War of the Writers (DOG EAR)

War of the Writers (DOG EAR)

nyone who knows me knows I love H.G. Well’s War of the Worlds. It was a book that opened up the world for younger me and showed me things I really didn’t understand. So nobody was more excited than I when I found out that BBC was doing a miniseries on WOTW, set (for once) in the actual timeframe of the book (1900 or so). Finally!

What a disaster.

We were finally able to watch it on Vudu. Yeah, so commercials every few minutes. But that wasn’t the worst of it. It was this fact: The writers thought that they were better than Wells, that they could change the story in minor ways and ended up making a mess out of it.

First off, Ogilvy the astronomer does not get his poignant and telling moment when he advances on the Martians with his white flag, only to get slagged by the heat ray. No, he goes on the live in the hellscape of afterwards, inventing the vaccine that will permit plants to grow in the altered environment the Martians left us with their black smoke (what? This has more alternations than a poorly tailored suit!)

The Martians don’t bring their tripods with them. No, while in the pit, the ball they came in lifts up and just randomly explodes people here and there. The tripods come from beneath the pit. So the Martians dug down, to  smelter, cast and assmble their tripods from scratch in a day? (what?)

There is none of the Martians advance on London, the duel between tripods and artillery, bows and arrows against the lighting. It was all left out so we can have more interpersonal drama between the narrator and his wife (stigmatized by the townspeople for being unmarried and with a child on the way) and between the wife and the narrator’s brother (for reasons above) and the narrator and his current wife (for reasons above). Shit, wasn’t there an invasion going on in this time, a danger of racial extinction or something like that?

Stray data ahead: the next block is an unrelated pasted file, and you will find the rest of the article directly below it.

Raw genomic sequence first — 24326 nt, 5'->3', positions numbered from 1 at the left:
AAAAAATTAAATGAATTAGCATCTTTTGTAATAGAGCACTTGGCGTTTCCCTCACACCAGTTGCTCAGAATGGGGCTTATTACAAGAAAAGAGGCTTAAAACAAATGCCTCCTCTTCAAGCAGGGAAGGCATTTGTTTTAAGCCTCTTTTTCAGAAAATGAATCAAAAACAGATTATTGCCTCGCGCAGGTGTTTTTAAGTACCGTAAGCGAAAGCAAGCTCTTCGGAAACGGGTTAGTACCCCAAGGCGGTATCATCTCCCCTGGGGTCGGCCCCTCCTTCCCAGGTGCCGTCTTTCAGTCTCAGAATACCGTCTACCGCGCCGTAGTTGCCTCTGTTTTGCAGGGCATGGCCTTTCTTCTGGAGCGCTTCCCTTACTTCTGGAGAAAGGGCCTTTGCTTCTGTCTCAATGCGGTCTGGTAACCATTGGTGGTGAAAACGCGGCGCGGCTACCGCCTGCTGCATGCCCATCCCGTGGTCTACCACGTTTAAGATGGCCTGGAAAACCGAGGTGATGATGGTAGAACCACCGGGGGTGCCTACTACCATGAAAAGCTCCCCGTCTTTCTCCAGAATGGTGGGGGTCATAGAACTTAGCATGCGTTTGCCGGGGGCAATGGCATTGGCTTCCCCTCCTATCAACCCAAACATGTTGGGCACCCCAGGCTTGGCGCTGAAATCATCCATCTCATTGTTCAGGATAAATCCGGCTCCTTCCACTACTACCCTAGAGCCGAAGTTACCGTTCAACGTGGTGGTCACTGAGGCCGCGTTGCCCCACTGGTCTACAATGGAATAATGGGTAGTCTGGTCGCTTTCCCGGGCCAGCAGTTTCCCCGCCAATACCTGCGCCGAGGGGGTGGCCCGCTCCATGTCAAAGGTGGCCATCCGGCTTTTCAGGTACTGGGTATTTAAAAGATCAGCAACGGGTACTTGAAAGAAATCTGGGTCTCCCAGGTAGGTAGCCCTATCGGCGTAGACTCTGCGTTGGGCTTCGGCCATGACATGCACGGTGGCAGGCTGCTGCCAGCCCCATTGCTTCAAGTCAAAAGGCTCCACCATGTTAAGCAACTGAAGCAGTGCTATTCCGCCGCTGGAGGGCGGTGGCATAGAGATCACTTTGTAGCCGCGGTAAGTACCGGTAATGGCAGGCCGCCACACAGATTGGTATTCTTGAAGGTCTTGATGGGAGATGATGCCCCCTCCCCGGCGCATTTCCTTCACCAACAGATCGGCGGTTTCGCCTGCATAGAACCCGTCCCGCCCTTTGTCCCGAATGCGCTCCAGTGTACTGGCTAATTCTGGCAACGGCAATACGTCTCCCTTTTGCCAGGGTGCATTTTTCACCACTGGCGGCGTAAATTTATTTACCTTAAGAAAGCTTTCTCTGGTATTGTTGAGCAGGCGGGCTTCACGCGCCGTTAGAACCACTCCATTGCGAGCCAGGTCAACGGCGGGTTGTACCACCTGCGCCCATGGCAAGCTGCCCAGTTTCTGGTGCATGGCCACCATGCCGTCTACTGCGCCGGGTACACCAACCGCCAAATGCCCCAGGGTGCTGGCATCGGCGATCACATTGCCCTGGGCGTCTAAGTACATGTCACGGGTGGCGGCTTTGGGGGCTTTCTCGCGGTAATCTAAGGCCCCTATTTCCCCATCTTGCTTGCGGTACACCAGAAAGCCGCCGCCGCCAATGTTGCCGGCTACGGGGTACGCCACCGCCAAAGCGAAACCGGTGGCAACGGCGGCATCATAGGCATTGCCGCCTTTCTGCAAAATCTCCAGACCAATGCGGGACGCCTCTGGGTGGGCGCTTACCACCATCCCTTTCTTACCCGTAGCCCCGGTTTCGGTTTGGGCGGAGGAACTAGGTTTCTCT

The black smoke? Not a simple and methodical way of countering artillery, no. It was a plan to alter Earth and make it into Mars (oh, and it melts humans into blobbering piles of vomited blood, not simply choking them). Remember how the death of the red weed forshadows the death of the Martians? No, the invasion was a suicide attack to just puff out black smoke and change Earth for the worse. Even through we win, we are left with a big red ball of nothing in the end, doomed except for the efforts of Ogilvy (see above).

The Thunderchild? Nope. The time in the ruined house with the mad curate? The artilleryman’s mad plans? Nope. No, the entire third episode was taken up with a summer teen horror movie about the narrator, his wife, his brother and some woman trapped in an orphanage with creaky boards, dark shadows and skulking Martians that didn’t show us anything about them, their tools, all that. Just a lot of stabbing sucking stuff that was, in itself, true (but Wells did it better with the Martians collecting humans like game in cages on the sides of their tripods for later snacks).

So, those are the major changes. There were so many other things – the oversized tripods, the over-personalization of the characters (as opposed to the sweeping events they were part of), dozens of little details whose absence made this a clunker of a series rather than a golden remake it could have been.

So, yes, in conclusion: writers, you aren’t better than H.G. Wells. If you want to do something different, do so. But don’t dress up your story in the skin of a classic and expect me to like it.